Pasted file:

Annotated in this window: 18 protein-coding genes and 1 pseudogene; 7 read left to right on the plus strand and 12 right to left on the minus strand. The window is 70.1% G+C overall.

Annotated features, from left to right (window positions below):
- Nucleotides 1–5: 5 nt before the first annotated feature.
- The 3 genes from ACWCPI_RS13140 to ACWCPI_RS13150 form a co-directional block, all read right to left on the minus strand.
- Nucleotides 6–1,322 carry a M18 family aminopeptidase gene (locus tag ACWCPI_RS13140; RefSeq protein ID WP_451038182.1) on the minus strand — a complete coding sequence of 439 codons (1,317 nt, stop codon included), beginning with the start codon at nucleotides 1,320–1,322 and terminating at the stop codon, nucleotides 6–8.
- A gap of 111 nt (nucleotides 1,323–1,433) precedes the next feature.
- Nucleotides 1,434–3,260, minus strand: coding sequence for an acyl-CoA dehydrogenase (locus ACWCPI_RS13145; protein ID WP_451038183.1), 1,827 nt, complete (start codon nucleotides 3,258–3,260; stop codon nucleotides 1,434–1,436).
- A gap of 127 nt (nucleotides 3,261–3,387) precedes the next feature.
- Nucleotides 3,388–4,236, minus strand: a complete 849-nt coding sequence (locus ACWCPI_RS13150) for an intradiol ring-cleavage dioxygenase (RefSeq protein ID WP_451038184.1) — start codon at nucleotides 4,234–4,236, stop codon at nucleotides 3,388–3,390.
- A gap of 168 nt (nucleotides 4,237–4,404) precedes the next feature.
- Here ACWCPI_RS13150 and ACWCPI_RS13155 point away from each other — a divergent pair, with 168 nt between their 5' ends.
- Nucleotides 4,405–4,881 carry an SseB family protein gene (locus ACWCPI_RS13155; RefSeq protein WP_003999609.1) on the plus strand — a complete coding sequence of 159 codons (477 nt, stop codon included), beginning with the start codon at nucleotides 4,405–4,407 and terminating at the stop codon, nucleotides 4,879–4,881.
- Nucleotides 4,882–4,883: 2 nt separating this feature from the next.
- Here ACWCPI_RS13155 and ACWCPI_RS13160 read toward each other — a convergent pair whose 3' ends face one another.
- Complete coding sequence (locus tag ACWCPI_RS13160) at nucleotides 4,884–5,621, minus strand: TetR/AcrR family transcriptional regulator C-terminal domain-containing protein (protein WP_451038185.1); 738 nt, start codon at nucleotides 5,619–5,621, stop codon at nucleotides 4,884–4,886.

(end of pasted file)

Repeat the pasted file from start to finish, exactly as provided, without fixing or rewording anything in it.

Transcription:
Annotated in this window: 18 protein-coding genes and 1 pseudogene; 7 read left to right on the plus strand and 12 right to left on the minus strand. The window is 70.1% G+C overall.

Annotated features, from left to right (window positions below):
- Nucleotides 1–5: 5 nt before the first annotated feature.
- The 3 genes from ACWCPI_RS13140 to ACWCPI_RS13150 form a co-directional block, all read right to left on the minus strand.
- Nucleotides 6–1,322 carry a M18 family aminopeptidase gene (locus tag ACWCPI_RS13140; RefSeq protein ID WP_451038182.1) on the minus strand — a complete coding sequence of 439 codons (1,317 nt, stop codon included), beginning with the start codon at nucleotides 1,320–1,322 and terminating at the stop codon, nucleotides 6–8.
- A gap of 111 nt (nucleotides 1,323–1,433) precedes the next feature.
- Nucleotides 1,434–3,260, minus strand: coding sequence for an acyl-CoA dehydrogenase (locus ACWCPI_RS13145; protein ID WP_451038183.1), 1,827 nt, complete (start codon nucleotides 3,258–3,260; stop codon nucleotides 1,434–1,436).
- A gap of 127 nt (nucleotides 3,261–3,387) precedes the next feature.
- Nucleotides 3,388–4,236, minus strand: a complete 849-nt coding sequence (locus ACWCPI_RS13150) for an intradiol ring-cleavage dioxygenase (RefSeq protein ID WP_451038184.1) — start codon at nucleotides 4,234–4,236, stop codon at nucleotides 3,388–3,390.
- A gap of 168 nt (nucleotides 4,237–4,404) precedes the next feature.
- Here ACWCPI_RS13150 and ACWCPI_RS13155 point away from each other — a divergent pair, with 168 nt between their 5' ends.
- Nucleotides 4,405–4,881 carry an SseB family protein gene (locus ACWCPI_RS13155; RefSeq protein WP_003999609.1) on the plus strand — a complete coding sequence of 159 codons (477 nt, stop codon included), beginning with the start codon at nucleotides 4,405–4,407 and terminating at the stop codon, nucleotides 4,879–4,881.
- Nucleotides 4,882–4,883: 2 nt separating this feature from the next.
- Here ACWCPI_RS13155 and ACWCPI_RS13160 read toward each other — a convergent pair whose 3' ends face one another.
- Complete coding sequence (locus tag ACWCPI_RS13160) at nucleotides 4,884–5,621, minus strand: TetR/AcrR family transcriptional regulator C-terminal domain-containing protein (protein WP_451038185.1); 738 nt, start codon at nucleotides 5,619–5,621, stop codon at nucleotides 4,884–4,886.